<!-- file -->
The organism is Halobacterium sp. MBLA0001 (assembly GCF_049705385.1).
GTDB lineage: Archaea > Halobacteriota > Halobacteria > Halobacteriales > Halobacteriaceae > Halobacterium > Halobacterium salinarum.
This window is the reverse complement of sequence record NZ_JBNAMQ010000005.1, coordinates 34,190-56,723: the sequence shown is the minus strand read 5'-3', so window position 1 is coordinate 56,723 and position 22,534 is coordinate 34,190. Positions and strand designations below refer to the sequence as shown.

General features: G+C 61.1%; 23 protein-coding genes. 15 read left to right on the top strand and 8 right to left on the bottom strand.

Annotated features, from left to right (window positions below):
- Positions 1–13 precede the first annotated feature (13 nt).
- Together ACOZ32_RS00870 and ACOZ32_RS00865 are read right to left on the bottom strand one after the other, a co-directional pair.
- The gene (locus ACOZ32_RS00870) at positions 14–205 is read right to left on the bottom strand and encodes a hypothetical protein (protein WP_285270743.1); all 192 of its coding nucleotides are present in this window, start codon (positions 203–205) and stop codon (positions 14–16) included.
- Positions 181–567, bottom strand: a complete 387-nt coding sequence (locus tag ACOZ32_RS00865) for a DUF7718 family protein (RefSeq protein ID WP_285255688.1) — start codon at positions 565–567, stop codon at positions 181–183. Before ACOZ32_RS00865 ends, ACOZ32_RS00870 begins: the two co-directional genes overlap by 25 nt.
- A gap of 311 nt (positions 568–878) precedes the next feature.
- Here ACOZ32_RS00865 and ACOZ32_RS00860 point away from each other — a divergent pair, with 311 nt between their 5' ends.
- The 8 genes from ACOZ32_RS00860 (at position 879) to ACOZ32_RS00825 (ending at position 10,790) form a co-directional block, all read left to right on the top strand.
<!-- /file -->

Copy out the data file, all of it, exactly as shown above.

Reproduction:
The organism is Halobacterium sp. MBLA0001 (assembly GCF_049705385.1).
GTDB lineage: Archaea > Halobacteriota > Halobacteria > Halobacteriales > Halobacteriaceae > Halobacterium > Halobacterium salinarum.
This window is the reverse complement of sequence record NZ_JBNAMQ010000005.1, coordinates 34,190-56,723: the sequence shown is the minus strand read 5'-3', so window position 1 is coordinate 56,723 and position 22,534 is coordinate 34,190. Positions and strand designations below refer to the sequence as shown.

General features: G+C 61.1%; 23 protein-coding genes. 15 read left to right on the top strand and 8 right to left on the bottom strand.

Annotated features, from left to right (window positions below):
- Positions 1–13 precede the first annotated feature (13 nt).
- Together ACOZ32_RS00870 and ACOZ32_RS00865 are read right to left on the bottom strand one after the other, a co-directional pair.
- The gene (locus ACOZ32_RS00870) at positions 14–205 is read right to left on the bottom strand and encodes a hypothetical protein (protein WP_285270743.1); all 192 of its coding nucleotides are present in this window, start codon (positions 203–205) and stop codon (positions 14–16) included.
- Positions 181–567, bottom strand: a complete 387-nt coding sequence (locus tag ACOZ32_RS00865) for a DUF7718 family protein (RefSeq protein ID WP_285255688.1) — start codon at positions 565–567, stop codon at positions 181–183. Before ACOZ32_RS00865 ends, ACOZ32_RS00870 begins: the two co-directional genes overlap by 25 nt.
- A gap of 311 nt (positions 568–878) precedes the next feature.
- Here ACOZ32_RS00865 and ACOZ32_RS00860 point away from each other — a divergent pair, with 311 nt between their 5' ends.
- The 8 genes from ACOZ32_RS00860 (at position 879) to ACOZ32_RS00825 (ending at position 10,790) form a co-directional block, all read left to right on the top strand.